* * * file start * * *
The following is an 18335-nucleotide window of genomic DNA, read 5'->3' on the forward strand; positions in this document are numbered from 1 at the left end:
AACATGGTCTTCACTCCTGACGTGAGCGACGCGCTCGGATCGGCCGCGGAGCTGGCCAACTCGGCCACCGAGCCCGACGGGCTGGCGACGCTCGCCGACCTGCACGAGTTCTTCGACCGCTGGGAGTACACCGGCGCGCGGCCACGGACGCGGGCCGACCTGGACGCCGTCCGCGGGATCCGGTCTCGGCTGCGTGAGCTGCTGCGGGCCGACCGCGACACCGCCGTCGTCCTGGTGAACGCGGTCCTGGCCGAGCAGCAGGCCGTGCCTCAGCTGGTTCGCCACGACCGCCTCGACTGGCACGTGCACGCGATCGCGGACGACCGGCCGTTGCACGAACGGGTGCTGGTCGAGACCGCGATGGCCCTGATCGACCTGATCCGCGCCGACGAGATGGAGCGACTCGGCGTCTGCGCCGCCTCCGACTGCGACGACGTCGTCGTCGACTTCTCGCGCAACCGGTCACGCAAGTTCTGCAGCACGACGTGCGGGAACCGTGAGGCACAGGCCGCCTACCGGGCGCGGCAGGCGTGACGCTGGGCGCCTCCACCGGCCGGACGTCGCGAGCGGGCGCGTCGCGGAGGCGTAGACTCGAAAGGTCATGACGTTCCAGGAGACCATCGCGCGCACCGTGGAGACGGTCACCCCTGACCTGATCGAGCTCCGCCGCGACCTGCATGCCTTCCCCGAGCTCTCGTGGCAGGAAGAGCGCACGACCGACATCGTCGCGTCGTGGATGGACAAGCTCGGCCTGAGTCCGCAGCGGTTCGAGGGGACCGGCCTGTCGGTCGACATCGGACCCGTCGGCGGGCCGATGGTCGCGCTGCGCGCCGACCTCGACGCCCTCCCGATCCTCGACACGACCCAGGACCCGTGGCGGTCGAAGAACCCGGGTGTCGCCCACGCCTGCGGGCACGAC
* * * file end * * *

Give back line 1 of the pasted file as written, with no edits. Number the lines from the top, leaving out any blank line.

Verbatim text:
The following is an 18335-nucleotide window of genomic DNA, read 5'->3' on the forward strand; positions in this document are numbered from 1 at the left end: